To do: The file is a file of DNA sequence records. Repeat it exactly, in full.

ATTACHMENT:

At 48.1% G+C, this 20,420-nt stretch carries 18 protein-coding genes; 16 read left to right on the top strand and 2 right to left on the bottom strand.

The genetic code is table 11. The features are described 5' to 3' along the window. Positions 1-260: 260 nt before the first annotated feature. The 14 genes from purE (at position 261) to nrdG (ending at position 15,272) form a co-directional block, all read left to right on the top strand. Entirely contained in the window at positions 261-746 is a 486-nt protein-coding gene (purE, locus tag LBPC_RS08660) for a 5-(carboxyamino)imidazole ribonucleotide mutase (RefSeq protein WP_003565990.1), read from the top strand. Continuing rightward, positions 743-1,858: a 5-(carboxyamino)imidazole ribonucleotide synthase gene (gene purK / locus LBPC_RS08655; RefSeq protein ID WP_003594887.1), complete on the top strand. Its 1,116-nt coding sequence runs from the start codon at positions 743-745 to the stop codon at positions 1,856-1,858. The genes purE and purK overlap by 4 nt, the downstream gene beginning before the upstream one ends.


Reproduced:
At 48.1% G+C, this 20,420-nt stretch carries 18 protein-coding genes; 16 read left to right on the top strand and 2 right to left on the bottom strand.

The genetic code is table 11. The features are described 5' to 3' along the window. Positions 1-260: 260 nt before the first annotated feature. The 14 genes from purE (at position 261) to nrdG (ending at position 15,272) form a co-directional block, all read left to right on the top strand. Entirely contained in the window at positions 261-746 is a 486-nt protein-coding gene (purE, locus tag LBPC_RS08660) for a 5-(carboxyamino)imidazole ribonucleotide mutase (RefSeq protein WP_003565990.1), read from the top strand. Continuing rightward, positions 743-1,858: a 5-(carboxyamino)imidazole ribonucleotide synthase gene (gene purK / locus LBPC_RS08655; RefSeq protein ID WP_003594887.1), complete on the top strand. Its 1,116-nt coding sequence runs from the start codon at positions 743-745 to the stop codon at positions 1,856-1,858. The genes purE and purK overlap by 4 nt, the downstream gene beginning before the upstream one ends.